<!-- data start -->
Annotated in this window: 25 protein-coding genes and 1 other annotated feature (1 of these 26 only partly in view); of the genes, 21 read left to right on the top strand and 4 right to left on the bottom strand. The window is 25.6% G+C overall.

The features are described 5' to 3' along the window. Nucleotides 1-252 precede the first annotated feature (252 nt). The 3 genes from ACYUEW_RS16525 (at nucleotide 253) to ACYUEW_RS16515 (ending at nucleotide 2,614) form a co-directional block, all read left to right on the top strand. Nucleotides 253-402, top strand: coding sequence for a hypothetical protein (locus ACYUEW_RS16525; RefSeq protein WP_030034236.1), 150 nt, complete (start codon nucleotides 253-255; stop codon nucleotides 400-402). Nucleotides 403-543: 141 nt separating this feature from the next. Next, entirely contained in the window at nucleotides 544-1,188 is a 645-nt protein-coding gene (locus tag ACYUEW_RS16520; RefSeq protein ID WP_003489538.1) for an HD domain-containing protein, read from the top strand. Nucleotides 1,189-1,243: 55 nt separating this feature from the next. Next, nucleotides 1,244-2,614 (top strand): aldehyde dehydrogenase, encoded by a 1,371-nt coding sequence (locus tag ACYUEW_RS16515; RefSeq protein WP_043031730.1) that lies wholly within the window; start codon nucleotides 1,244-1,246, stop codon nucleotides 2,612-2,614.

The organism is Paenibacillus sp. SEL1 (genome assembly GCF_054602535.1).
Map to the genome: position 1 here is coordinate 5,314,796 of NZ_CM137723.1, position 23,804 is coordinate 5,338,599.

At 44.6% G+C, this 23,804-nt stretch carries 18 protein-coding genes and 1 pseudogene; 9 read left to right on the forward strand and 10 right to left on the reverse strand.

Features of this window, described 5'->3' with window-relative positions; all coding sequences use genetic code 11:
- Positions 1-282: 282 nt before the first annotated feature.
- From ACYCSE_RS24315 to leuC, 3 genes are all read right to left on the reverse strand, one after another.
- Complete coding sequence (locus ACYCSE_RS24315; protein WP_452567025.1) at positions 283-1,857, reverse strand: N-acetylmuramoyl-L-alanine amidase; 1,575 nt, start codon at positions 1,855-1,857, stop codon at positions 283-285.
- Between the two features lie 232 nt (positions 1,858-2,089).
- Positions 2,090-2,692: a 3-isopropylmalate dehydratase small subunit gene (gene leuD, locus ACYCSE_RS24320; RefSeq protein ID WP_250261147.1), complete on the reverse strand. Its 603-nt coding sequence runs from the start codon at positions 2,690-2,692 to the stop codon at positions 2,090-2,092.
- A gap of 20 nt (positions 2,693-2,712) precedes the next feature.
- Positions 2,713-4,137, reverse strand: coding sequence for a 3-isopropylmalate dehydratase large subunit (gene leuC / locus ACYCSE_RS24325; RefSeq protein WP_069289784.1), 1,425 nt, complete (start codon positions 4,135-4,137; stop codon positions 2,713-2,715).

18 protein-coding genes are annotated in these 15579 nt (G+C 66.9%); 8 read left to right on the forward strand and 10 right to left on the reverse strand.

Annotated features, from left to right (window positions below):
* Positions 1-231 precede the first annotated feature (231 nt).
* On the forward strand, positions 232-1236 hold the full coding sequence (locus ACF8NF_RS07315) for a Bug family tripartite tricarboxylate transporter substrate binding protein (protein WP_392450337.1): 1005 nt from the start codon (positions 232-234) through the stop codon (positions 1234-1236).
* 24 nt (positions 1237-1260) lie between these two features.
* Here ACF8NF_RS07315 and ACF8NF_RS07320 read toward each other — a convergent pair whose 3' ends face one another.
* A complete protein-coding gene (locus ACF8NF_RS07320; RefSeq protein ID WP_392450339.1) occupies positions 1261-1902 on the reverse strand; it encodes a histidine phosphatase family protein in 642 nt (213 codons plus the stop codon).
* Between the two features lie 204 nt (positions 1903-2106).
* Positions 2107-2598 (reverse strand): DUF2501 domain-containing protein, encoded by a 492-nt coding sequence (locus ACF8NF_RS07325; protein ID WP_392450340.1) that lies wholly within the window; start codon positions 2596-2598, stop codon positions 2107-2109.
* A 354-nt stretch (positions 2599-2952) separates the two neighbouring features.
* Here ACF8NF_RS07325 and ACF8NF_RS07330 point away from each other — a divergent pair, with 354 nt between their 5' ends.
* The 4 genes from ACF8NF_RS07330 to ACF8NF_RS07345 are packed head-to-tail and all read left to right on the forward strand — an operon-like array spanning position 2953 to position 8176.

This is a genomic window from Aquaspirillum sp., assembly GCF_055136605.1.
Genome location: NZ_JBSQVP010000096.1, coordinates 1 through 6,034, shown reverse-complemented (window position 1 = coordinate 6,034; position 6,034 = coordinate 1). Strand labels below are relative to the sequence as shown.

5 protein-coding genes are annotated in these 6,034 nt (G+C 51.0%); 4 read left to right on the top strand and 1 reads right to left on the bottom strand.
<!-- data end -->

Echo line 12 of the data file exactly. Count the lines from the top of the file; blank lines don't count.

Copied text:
- A gap of 20 nt (positions 2,693-2,712) precedes the next feature.